Dr Iarfhlaith Watson has been a lecturer in the School of Sociology, UCD, since 1996. He has been President of the Sociological Association Ireland (as well as Honorary Membership Secretary and Vice-President, and Managing Editor of the Irish Journal of Sociology), elected member of the Board of the International Visual Sociology Association, Irish member of the International Social Survey Programme and an Associate Editor of Visual Studies. His research interest, publication and teaching have been primarily in the area of the sociology of nations and national identity (with an interest in the Irish language and Irish language broadcasting).
Anna Ní Ghallachair
A native speaker of Irish and English, Anna Ní Ghallachair has taught English at the Université de Bordeaux III and Université de Rennes 1, and both Irish and English at the Université de Bretagne Occidentale, Brest. She has also taught Irish, French and German at third level in Ireland. Her research interests are in multilingualism, language policy, language teaching and testing, and Franco-Breton literature.
Anna is currently Head of the School of Celtic Studies, Director of the Centre for Irish Language: Research, Teaching and Testing, and Acting Director of the Centre for Irish Cultural Heritage at Maynooth University. She served as Director of Maynooth University Language Centre for 22 years and Associate Dean of the Faculty of Arts, Celtic Studies and Philosophy from 2008 until 2014.
Anna is a former president of the Irish Association for Applied Linguistics (2004-7) and was a member of Coimisiún na Gaeltachta (a government commission appointed to draft recommendations to strengthen the role of the Irish language in the Gaeltacht) from 2000-02, She has acted as academic advisor to the Language Education Policy Working Group of the Irish Department of Education and Skills (2008-09), Chairperson of the Board of Raidió na Gaeltachta(2010-13) and as a member of the Advisory Board of the European Indicator of Language Competence project at the European Commission in Brussels. Currently, she is a member of the executive committee of the Association of Language Testers in Europe (ALTE), the Irish representative on the Indicator Expert Group on Multilingualism at the European Commission and a member of the Royal Irish Academy’s Languages, Literature, Culture and Communication Committee. In 2012, she was appointed Chairperson of the Board of Údarás na Gaeltachta, the state agency responsible for the social, linguistic and economic development of the Gaeltacht.
Margaret Deuchar is Emeritus Professor in Linguistics at Bangor University and Affiliated Lecturer at the Dept of Theoretical and Applied Linguistics, University of Cambridge. She is also affiliated with Cambridge Language Sciences (see https://www.languagesciences.cam.ac.uk/directory/professor-margaret-deuchar/) and is a member of their Steering Committee. She has previously held posts at Lancaster, Sussex and Cambridge Universities. She graduated from Cambridge in Modern Languages (French and German) and obtained her PhD from Stanford University. Her thesis was on British Sign Language and was followed by a 1984 book, British Sign Language, published by Routledge. Shortly afterwards she began research on bilingual acquisition and published (with S. Quay) a book entitled Bilingual Acquisition: Theoretical Implications of a Case Study in 2000 with Oxford University Press. She then extended her interests to bilingual adults, initially in the context of Wales, and was founding Director of the ESRC Centre for Research on Bilingualism in Theory and Practice (2007-2012). With the corpus-based group at the Centre she collected three corpora of code-switching data (Welsh-English, Welsh-Spanish and Spanish-English) which are available at www.bangortalk.org. She is currently working on a co-authored book to be published by John Benjamins and entitled Building and Using the Siarad Corpus: Bilingual conversations in Welsh and English.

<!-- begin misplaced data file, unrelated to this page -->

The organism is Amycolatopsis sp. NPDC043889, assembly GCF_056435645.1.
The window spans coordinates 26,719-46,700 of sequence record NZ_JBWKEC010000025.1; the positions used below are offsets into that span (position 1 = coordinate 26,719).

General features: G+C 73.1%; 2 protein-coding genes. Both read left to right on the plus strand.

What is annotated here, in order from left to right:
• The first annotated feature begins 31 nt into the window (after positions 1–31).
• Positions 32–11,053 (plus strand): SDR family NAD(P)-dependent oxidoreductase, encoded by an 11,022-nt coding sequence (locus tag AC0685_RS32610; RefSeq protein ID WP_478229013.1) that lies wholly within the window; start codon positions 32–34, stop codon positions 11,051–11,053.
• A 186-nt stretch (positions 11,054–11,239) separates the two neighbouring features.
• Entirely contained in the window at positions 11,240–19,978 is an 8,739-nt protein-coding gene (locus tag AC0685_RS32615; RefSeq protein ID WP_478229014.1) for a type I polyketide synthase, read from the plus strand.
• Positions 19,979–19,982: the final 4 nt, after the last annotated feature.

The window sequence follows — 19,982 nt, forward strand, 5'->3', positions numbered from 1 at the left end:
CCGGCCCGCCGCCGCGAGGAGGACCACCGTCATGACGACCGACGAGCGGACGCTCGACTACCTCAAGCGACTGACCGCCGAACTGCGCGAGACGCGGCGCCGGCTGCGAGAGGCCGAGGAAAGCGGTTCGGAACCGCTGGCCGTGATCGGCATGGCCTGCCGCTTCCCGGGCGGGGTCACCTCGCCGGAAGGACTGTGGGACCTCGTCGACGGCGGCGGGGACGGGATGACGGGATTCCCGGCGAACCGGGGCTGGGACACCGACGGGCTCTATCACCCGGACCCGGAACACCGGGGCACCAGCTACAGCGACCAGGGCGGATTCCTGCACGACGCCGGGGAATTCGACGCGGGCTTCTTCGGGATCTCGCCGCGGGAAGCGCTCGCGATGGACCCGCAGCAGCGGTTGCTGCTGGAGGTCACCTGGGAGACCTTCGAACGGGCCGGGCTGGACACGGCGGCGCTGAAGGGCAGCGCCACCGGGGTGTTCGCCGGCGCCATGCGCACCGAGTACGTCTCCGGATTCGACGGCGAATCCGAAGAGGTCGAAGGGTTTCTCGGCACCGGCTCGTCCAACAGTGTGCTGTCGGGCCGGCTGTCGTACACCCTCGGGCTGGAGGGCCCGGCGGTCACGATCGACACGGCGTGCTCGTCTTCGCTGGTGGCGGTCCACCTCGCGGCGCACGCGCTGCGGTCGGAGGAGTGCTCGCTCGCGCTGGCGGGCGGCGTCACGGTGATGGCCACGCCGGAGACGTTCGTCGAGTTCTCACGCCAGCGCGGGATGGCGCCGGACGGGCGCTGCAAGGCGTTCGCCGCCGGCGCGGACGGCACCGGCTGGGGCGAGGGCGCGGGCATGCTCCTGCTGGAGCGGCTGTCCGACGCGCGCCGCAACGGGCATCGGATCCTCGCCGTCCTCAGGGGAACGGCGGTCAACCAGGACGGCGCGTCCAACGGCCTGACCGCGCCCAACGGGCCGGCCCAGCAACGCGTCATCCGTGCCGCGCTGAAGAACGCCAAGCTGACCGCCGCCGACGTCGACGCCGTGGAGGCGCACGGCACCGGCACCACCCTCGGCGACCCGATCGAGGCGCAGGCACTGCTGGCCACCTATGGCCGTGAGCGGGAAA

Timothy Currie Armstrong is a Senior Lecturer in Gaelic and Communication at Sabhal Mòr Ostaig, the Gaelic College on the Isle of Skye. In 1990, he earned a BA in Biology (general honours with high honours in the subject) from Bowdoin College in Brunswick, ME, USA, and in 2006, he earned a BA in Gaelic Language and Culture from Sabhal Mòr Ostaig. In 2009, he successfully defended his thesis for a PhD in Sociolinguistics from Sabhal Mòr Ostaig and the University of Aberdeen.
His research focuses on language planning at the micro-level, in communities, in the home and in small organizations, and he is particularly interested in language ideology and theorizing language revitalization from a social-movement perspective.